Where Are the Peace-Makers?
Recently I had a very pleasant conversation with a self-avowed pacifist. I was reminded of the lovely anecdote told about President Calvin Coolidge, who was asked what that Sunday’s sermon was about. “About sin,” he replied. “And what point did the preacher make?” “He said he was against it.”
We are all against war, I suppose, but it doesn’t seem to do very much good to record that fact unless either one can do something to mitigate the results of war or, alternately, elaborate a general theory accounting for war, accompanied by a theory as to the best way of creating circumstances in which wars shall be less frequent. I suppose it’s nice to think that we can do away with human conflict; but meanwhile there the superficial undulations lie, and who knows if the straight trajectory of the pacifist cause isn’t aiming directly for some fantastic denial of humanity?
I agree that Jesus’ Sermon on the Mount is the portion of the Gospels with perhaps the greatest amount of substance ever put into words. But I don’t really believe that the ethics of Jesus are taken seriously today, even by professing Christians; and in fact I know of very few New Testament ethical maxims that cannot be broken ad libitum. Thus as a gesture of “good will” toward the Iraqi people we are now preparing to bomb their neighbors in Iran. How awful people are! I am sick about this; but it must be.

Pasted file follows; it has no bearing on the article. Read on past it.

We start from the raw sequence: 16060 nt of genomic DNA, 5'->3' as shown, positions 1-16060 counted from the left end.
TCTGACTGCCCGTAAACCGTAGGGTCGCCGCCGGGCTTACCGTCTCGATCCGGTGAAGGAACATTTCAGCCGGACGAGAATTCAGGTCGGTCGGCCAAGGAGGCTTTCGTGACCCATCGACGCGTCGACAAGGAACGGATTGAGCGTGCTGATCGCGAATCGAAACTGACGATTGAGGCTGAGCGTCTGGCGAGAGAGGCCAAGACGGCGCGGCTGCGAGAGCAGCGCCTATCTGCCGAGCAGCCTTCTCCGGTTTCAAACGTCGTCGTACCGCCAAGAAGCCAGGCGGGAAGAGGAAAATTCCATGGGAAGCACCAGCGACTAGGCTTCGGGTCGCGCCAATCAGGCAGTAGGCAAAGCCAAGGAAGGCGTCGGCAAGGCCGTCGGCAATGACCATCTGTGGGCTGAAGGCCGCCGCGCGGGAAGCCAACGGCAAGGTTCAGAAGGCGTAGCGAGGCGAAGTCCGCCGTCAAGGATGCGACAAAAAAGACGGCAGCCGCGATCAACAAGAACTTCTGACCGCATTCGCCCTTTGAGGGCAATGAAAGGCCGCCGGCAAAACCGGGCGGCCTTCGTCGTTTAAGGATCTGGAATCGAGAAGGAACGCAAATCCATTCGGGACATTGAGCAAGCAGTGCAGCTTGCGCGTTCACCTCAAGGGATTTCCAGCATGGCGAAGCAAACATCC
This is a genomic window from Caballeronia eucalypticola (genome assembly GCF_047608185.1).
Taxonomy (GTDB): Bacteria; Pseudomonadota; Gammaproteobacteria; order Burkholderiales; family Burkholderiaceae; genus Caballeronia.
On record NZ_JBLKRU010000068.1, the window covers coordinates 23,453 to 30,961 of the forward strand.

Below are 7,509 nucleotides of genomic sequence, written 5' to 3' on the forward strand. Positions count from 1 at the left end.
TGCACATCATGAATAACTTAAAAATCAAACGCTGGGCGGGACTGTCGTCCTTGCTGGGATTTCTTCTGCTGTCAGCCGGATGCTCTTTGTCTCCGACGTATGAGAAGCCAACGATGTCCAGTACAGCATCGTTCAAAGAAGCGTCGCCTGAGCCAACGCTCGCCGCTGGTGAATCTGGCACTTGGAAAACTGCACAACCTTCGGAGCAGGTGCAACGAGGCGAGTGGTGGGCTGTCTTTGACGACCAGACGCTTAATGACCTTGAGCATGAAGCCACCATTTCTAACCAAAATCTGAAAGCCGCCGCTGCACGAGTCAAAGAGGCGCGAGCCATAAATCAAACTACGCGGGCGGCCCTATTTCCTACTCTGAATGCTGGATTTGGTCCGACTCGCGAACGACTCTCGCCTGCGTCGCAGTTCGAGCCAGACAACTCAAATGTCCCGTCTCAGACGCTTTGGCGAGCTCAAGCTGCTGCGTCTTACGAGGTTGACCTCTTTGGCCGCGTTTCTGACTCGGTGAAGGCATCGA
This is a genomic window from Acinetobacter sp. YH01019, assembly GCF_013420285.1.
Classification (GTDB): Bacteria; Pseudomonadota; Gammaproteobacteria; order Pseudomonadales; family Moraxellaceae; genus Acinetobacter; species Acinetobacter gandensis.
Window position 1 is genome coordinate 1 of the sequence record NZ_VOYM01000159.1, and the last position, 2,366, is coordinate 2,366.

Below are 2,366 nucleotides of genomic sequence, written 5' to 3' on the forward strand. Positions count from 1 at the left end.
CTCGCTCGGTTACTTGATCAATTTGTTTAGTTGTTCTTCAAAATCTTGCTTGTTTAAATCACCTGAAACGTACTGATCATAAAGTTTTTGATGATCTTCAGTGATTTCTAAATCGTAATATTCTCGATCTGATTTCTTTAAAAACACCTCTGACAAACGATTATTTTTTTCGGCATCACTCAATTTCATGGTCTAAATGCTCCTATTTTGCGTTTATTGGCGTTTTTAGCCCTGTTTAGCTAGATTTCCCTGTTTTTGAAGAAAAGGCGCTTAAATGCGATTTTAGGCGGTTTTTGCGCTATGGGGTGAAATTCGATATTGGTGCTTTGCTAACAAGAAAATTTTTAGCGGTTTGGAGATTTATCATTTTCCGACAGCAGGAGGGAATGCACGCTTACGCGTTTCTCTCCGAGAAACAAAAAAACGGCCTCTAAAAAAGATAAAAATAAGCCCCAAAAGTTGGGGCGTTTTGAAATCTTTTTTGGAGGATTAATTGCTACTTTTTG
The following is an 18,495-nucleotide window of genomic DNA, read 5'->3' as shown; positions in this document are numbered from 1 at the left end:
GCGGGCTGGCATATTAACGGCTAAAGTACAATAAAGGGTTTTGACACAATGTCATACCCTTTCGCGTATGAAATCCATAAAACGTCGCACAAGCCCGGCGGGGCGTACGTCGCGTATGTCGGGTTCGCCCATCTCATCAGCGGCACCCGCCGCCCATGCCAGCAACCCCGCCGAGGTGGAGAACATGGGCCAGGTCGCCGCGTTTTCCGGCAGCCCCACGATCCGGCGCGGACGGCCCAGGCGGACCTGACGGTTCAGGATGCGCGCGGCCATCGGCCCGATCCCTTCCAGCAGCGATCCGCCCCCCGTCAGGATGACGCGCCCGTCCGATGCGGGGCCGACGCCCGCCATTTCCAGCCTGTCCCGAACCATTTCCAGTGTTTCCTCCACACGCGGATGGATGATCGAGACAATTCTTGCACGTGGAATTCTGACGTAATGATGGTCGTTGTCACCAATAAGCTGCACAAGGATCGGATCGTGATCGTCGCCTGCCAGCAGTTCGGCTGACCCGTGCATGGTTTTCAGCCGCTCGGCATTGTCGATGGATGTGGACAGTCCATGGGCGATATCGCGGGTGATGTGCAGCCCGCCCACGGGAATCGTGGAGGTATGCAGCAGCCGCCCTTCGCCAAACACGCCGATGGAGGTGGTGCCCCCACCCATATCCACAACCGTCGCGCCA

I think my pastor summarized it very well yesterday in his sermon when he said that we’ve been fighting and murdering each other since Cain and Abel, and it’s highly unlikely that that is ever going to change. I see nothing depressing in this attitude. On the contrary, it is liberating, since it demonstrates that life can go on and can be lived satisfactorily – in spite of our warmongering. Hence I approve the idea of pacifism, though I always have the feeling, when I read history, that even if we knew the right way to go about it we would still do things contrary to peace-making. It’s our nature, I suppose.
As a peace-maker, then, what can I do? Well, there seems to be nothing much to be done beyond, of course, doing one’s best to prevent the complete mental sclerosis of society, to keep one’s own mind open to the truth, and to make what little contribution one can to the betterment of the matter – making oneself into a tiny window through which at least some light can be admitted. There is just a chance that others may take an interest in what you say or, better yet, in what that preacher said so many years ago on a rugged Galilean hillside.
March 31, 2008
David Alan Black is the editor of www.daveblackonline.com.